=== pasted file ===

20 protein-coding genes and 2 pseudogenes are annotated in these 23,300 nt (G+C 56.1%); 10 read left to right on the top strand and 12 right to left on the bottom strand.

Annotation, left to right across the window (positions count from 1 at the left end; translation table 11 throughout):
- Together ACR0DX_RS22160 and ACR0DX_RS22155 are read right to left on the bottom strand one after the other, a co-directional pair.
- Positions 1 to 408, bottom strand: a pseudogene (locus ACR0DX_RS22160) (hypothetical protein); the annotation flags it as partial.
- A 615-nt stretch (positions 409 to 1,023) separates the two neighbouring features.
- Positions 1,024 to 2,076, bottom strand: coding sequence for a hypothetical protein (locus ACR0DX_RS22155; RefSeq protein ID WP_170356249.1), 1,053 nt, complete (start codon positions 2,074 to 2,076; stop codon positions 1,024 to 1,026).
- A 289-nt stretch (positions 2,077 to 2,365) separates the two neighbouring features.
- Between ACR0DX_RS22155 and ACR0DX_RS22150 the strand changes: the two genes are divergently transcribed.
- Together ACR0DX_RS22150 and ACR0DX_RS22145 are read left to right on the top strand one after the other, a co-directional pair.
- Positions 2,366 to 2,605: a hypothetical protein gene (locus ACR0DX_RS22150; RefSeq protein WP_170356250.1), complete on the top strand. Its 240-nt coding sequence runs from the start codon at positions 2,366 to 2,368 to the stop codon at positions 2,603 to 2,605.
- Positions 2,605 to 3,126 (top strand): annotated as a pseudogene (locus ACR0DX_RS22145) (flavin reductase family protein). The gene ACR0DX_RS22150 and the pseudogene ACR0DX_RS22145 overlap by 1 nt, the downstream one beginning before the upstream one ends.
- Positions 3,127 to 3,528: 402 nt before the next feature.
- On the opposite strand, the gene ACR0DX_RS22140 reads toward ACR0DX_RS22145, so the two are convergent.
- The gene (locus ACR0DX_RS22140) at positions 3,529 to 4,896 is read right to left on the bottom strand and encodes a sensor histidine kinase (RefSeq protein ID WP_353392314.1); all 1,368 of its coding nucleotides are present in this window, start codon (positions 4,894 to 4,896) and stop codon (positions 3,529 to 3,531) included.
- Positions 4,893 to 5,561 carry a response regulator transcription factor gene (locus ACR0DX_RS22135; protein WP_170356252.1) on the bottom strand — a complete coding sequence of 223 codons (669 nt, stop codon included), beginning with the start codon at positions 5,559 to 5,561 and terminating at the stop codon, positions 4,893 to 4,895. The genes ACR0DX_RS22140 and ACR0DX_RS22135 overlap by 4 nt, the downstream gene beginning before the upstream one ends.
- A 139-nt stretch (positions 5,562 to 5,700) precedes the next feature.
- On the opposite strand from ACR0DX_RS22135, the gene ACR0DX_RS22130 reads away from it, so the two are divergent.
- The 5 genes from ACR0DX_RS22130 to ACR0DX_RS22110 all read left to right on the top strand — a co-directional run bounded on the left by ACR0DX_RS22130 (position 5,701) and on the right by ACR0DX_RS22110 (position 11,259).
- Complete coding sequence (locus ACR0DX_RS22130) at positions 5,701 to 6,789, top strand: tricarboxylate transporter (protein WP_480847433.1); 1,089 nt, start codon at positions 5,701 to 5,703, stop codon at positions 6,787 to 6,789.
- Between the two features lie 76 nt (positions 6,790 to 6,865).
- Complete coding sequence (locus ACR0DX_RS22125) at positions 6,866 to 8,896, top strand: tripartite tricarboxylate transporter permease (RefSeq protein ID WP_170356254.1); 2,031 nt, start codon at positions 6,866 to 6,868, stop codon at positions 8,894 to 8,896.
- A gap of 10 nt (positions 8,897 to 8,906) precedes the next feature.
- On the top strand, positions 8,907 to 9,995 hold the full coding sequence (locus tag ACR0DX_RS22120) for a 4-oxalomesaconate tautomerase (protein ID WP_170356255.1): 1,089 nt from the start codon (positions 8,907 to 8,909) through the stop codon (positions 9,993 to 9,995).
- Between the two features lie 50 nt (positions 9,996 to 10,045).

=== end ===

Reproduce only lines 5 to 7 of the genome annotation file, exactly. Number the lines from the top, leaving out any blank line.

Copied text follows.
- A 615-nt stretch (positions 409 to 1,023) separates the two neighbouring features.
- Positions 1,024 to 2,076, bottom strand: coding sequence for a hypothetical protein (locus ACR0DX_RS22155; RefSeq protein ID WP_170356249.1), 1,053 nt, complete (start codon positions 2,074 to 2,076; stop codon positions 1,024 to 1,026).
- A 289-nt stretch (positions 2,077 to 2,365) separates the two neighbouring features.